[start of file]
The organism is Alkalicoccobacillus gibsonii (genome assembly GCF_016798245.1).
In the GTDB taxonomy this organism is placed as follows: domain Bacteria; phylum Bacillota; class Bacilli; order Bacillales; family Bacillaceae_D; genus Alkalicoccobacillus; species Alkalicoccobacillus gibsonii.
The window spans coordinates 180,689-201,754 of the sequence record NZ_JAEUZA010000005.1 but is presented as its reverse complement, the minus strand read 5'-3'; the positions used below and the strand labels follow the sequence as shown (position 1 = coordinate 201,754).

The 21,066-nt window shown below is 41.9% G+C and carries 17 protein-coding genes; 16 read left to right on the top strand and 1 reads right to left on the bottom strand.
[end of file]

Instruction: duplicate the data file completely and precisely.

The organism is Alkalicoccobacillus gibsonii (genome assembly GCF_016798245.1).
In the GTDB taxonomy this organism is placed as follows: domain Bacteria; phylum Bacillota; class Bacilli; order Bacillales; family Bacillaceae_D; genus Alkalicoccobacillus; species Alkalicoccobacillus gibsonii.
The window spans coordinates 180,689-201,754 of the sequence record NZ_JAEUZA010000005.1 but is presented as its reverse complement, the minus strand read 5'-3'; the positions used below and the strand labels follow the sequence as shown (position 1 = coordinate 201,754).

The 21,066-nt window shown below is 41.9% G+C and carries 17 protein-coding genes; 16 read left to right on the top strand and 1 reads right to left on the bottom strand.